I love Starbucks. The coffee is great and I really admire CEO, Howard Schultz. He understands the social contract companies have to deliver more than just products and profits. Schultz does that, but he also knows he has a responsibility to engage with a broad range of people — not just share owners — and add value beyond a stock price and dividend.

Schultz and his company support veterans, are generous with employees, help create opportunities and jobs where few exist, and are unafraid to speak up on issues such as LGBT, race, and money in politics. You may have seen the Starbucks barista who handed out coffee and muffins to first responders after the recent bombing in the Chelsea neighborhood of Manhattan.

Starbucks' communications leader, Corey duBrowa, is smart, creative and connected to the world in which his company operates. Corey works side by side with Schultz to drive the direction and strategy of Starbucks. Let's put it this way: if there was a fantasy league for chief communications officers, I'd draft Corey for my team.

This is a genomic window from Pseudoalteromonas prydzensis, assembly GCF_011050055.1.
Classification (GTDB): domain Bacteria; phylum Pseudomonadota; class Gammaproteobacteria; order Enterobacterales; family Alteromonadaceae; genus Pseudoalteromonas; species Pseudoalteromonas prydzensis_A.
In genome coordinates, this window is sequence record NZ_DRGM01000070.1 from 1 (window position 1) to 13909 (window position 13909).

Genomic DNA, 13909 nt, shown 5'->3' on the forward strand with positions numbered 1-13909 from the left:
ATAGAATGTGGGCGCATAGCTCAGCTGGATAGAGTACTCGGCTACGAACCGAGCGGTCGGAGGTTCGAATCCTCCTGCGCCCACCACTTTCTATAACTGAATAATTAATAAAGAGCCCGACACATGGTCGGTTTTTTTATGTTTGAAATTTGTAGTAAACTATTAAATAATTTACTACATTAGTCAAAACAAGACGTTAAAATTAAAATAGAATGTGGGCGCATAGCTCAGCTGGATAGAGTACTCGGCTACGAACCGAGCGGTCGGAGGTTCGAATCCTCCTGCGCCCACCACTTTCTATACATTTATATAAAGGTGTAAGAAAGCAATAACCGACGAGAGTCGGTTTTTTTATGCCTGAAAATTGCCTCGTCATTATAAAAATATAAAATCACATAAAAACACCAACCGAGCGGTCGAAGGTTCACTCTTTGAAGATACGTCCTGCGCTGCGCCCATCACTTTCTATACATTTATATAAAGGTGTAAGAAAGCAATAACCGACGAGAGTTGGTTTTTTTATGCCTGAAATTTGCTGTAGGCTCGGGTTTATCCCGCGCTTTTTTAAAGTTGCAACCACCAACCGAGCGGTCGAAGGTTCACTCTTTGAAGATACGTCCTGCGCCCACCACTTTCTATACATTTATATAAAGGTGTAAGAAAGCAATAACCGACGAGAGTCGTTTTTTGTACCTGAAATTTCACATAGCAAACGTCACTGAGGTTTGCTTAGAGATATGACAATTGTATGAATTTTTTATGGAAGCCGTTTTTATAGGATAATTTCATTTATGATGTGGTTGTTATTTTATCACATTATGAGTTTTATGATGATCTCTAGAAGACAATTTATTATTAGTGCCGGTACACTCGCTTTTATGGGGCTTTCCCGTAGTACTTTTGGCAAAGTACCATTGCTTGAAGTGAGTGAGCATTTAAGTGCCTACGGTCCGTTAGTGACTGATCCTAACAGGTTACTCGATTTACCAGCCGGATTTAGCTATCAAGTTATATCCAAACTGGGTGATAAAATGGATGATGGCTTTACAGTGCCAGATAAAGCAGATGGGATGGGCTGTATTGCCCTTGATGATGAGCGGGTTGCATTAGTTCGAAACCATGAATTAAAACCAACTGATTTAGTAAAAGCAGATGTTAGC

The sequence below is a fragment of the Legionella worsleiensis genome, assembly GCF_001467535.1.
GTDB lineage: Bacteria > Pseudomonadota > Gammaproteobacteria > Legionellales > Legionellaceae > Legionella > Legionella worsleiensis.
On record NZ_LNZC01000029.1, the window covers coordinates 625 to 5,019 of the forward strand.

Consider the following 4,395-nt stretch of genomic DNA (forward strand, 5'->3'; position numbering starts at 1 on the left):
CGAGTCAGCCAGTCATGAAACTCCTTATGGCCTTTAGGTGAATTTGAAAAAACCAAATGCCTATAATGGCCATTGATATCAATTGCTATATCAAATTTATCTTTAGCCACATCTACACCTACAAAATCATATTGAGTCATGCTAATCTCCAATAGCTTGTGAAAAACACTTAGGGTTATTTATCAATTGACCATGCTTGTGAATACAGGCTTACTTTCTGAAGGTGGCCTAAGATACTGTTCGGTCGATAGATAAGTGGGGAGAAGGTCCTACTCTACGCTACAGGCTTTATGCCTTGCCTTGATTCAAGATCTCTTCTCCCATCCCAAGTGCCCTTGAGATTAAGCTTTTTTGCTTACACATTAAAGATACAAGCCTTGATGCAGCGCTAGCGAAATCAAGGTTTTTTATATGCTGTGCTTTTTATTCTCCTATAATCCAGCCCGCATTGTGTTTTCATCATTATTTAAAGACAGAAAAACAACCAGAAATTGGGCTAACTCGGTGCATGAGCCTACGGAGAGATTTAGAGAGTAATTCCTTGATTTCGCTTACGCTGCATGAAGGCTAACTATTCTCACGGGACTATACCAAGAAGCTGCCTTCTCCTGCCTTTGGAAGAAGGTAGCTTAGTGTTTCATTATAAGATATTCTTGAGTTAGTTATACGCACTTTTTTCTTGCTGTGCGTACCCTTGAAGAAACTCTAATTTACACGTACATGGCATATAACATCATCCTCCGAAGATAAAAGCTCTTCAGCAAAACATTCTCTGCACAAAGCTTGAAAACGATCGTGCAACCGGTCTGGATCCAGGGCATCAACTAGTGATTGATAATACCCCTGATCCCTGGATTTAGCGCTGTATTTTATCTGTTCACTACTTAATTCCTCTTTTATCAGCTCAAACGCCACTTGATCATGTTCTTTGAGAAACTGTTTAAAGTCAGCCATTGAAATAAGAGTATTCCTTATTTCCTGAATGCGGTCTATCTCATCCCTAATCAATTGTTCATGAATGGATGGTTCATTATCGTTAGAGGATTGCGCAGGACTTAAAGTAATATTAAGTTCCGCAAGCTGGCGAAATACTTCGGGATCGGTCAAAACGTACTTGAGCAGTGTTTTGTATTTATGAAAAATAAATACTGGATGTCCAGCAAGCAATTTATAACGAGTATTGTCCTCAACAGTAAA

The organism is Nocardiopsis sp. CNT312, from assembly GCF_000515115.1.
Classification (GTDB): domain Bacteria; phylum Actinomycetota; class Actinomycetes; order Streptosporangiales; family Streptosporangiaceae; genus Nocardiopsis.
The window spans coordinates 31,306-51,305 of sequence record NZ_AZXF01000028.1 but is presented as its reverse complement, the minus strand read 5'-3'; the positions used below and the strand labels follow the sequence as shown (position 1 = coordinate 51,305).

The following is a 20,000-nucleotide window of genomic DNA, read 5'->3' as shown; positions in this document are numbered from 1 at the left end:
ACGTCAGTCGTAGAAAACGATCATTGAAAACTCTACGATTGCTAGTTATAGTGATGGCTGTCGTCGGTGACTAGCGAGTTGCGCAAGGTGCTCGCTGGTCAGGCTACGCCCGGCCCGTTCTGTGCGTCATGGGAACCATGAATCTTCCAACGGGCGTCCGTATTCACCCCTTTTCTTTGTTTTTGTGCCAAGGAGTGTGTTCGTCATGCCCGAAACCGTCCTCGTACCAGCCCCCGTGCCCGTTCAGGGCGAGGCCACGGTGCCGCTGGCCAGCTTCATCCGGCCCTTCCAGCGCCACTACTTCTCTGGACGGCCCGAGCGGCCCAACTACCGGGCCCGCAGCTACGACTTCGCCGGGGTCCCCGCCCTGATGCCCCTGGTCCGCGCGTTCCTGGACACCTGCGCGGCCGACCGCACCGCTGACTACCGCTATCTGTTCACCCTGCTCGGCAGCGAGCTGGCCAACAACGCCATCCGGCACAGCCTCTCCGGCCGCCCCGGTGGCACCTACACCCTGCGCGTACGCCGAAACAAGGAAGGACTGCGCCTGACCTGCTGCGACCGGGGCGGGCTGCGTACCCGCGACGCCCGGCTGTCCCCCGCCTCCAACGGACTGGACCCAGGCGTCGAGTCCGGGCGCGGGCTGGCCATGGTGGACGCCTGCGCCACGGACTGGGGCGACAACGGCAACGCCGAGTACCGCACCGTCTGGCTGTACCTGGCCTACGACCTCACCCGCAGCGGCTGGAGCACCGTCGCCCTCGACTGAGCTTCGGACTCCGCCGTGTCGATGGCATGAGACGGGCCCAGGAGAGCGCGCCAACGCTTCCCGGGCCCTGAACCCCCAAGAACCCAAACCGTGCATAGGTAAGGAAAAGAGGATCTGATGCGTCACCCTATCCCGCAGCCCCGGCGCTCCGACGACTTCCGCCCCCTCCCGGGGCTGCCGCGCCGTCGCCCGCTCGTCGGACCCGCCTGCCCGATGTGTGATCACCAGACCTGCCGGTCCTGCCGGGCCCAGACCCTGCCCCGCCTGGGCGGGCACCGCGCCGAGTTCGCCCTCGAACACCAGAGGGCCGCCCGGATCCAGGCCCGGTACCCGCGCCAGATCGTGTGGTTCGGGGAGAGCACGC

So I watch with interest when Starbucks launches an initiative, including recently when it announced a new "content" campaign to tell the "true American story." Its genesis comes from Schultz's belief, as stated in a recent NPR interview, that the American media overemphasizes negative news and has "painted America with such a dark cloud."

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